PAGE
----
Obtaining a mortgage requires more than submitting an application. An intricate process goes on behind the scenes. The process begins with the loan application, and from there it goes to loan processing and underwriting.
The term “underwriting” refers to the process that leads to a final loan approval or denial, which is determined by a professional underwriter. Underwriting involves the process of lenders verifying your assets in order to approve you for a loan.
The loan program you apply for determines which method the underwriter uses; the government agency or secondary market for your mortgage program or the lender’s guidelines.
Open communication is important here, so make sure that you are available and responsive during this time; plan on checking your email multiple times a day, every single day and making sure you are available to accept phone calls. If everything goes smoothly, underwriting can be done in as little as three days.
Although the documents required are based on loan type, typically the documents being verified are tax returns, W-2’s, bank statements and pay stubs. Don’t be surprised if the underwriter asks you to explain recent deposits or transactions. You may know where a deposit came from or what transaction was made, but your underwriter does not. This will make their life easier and speed up the process of getting you into your home as quickly as possible.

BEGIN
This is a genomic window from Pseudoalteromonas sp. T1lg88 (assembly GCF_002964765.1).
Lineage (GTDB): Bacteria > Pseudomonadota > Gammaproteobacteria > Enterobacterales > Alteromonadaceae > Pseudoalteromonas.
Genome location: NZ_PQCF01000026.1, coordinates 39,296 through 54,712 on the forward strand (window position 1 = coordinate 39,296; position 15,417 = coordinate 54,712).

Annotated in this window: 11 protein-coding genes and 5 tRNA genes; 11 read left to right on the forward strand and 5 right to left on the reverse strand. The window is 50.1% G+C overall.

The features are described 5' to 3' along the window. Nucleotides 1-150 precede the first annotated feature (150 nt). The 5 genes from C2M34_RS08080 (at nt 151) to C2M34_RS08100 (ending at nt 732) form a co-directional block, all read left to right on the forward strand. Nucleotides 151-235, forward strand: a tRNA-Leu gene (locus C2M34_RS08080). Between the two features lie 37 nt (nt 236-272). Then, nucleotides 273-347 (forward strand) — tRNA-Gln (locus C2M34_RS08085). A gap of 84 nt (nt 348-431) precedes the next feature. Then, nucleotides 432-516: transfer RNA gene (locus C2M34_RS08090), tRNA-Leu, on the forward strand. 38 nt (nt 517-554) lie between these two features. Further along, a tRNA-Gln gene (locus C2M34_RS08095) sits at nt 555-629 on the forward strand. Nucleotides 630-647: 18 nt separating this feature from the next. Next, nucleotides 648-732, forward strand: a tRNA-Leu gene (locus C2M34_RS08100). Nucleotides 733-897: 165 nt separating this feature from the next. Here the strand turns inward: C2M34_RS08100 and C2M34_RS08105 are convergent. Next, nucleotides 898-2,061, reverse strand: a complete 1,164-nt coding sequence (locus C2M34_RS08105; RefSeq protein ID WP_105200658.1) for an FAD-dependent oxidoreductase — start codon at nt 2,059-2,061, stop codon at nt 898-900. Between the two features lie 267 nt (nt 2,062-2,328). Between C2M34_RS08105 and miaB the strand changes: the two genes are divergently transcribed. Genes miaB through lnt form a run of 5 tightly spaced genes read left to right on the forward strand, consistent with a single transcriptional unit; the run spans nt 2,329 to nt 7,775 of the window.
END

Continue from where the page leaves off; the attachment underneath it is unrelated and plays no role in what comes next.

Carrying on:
Once the underwriter has reviewed all the necessary information and documents, he will make a decision on the loan application. There are a few possible outcomes at this point. The loan can be approved outright or the lender may determine that conditions must be fulfilled before the application can be approved. As mentioned earlier, you might be required to provide additional verification of income or conclude the sale of your current property. The loan might be denied if the borrowers do not meet underwriting requirements. If you are denied for a mortgage loan, the lender will send an explanation of the decision.
The more you prepare yourself ahead of time, the better off you will be. Make the right decisions when you’re about to take out a mortgage by understanding how the underwriting process works.
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